I am completely confused by the media coverage of the Rev. Jeremiah A. Wright, Jr. I feel as if the media went from providing a bit too much context for his incendiary remarks to completely abandoning the man. Is there any substantial difference between what he said this week at the National Press Club and what we saw in televised snippets from his sermons? Has he said anything different about his famous parishioner Barack Obama than he did in his old interviews with the New York Times or Rolling Stone? Did the mood change because he went after the media in their own house? Did the mood change because the media support Obama and it's clear Wright is hurting Obama? It all seems a bit unfair. From my view, Wright hasn't changed one bit and now, all of a sudden, he went from being a prophetic preacher to a really bad man. His only media friend is PBS' Bill Moyers. Why has the mainstream media changed its tune?
During a question and answer session after his speech, Wright was asked why he waited so long to try to explain himself: "As I said to Bill Moyers -- and he also edited this one out -- because of my mother's advice to me. My mother's advice was being seen all over the -- all over the corporate media channels, and it's a paraphrase of the Book of Proverbs, where it is better to be quiet and be thought a fool than to open your mouth and remove all doubt. The media was making a fool out of itself because it knew nothing about our tradition.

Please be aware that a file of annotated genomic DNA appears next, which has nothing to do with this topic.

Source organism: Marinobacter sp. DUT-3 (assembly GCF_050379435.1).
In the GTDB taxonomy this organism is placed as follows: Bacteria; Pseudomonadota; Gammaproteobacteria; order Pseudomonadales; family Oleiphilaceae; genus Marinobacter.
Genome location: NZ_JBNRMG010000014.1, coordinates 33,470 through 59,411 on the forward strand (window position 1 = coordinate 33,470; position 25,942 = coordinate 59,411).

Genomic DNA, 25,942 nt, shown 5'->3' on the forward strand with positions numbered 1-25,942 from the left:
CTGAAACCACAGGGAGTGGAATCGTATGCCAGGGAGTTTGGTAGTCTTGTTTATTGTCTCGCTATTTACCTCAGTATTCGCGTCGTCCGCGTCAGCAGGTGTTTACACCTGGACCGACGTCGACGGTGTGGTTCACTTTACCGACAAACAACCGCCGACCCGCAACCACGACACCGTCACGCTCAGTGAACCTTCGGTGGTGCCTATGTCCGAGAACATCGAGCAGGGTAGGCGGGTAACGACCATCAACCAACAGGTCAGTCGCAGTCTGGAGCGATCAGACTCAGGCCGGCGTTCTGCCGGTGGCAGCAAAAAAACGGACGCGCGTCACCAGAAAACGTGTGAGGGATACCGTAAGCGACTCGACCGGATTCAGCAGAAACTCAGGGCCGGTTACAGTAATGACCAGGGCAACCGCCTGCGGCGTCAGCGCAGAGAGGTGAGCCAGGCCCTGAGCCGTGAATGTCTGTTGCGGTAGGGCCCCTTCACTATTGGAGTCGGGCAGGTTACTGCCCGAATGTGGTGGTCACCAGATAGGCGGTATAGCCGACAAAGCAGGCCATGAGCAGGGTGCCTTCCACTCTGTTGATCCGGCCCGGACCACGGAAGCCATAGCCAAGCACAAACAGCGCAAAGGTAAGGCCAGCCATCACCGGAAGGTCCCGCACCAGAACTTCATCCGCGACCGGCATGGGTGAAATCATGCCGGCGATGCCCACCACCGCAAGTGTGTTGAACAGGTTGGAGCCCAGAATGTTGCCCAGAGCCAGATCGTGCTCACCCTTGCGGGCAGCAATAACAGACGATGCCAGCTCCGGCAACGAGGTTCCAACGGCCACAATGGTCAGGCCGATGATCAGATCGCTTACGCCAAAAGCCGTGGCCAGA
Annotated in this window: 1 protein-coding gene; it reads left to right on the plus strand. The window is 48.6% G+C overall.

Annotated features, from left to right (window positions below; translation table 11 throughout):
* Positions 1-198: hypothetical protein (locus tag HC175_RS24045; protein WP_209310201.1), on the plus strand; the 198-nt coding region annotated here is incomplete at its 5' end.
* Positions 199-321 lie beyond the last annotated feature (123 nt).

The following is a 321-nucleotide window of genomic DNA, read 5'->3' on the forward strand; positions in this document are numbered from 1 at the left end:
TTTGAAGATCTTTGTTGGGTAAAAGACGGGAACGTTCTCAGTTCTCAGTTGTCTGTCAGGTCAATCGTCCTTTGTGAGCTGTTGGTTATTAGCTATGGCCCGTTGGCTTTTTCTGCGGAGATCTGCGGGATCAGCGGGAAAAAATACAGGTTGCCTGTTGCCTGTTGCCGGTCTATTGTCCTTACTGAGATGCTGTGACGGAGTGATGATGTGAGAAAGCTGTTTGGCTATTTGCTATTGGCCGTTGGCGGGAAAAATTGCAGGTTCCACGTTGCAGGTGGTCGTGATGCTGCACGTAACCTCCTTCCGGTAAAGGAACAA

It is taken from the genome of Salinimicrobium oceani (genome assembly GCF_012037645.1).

The Washington Post's Dana Milbank paraphrased the paraphrase in his piece denouncing Wright for praising Louis Farrakhan, defending the view that Zionism is racism, accusing the United States of terrorism, repeating his view that the government created the AIDS virus to cause the genocide of racial minorities, standing by his previous remarks (e.g. "God damn America") and holding himself out as a spokesman for the black church in America:
The Rev. Jeremiah Wright, explaining this morning why he had waited so long before breaking his silence about his incendiary sermons, offered a paraphrase from Proverbs: "It is better to be quiet and be thought a fool than to open your mouth and remove all doubt."
Linking to Milbank is Dayo Olopade at The New Republic:
Breaking his silence to the DC press corps today, Wright had the audacity to cite Proverbs: "It is better to be quiet and be thought a fool than to open your mouth and remove all doubt."
As Nathan Goulding pointed out at National Review, the problem with that last reference is that Wright was citing President Abraham Lincoln, not the Book of Proverbs. Lincoln was referencing Proverbs, of course. Proverbs 17:28, to be precise:
Even a fool is counted wise when he holds his peace; When he shuts his lips, he is considered perceptive.
Image via the Lincoln Art Gallery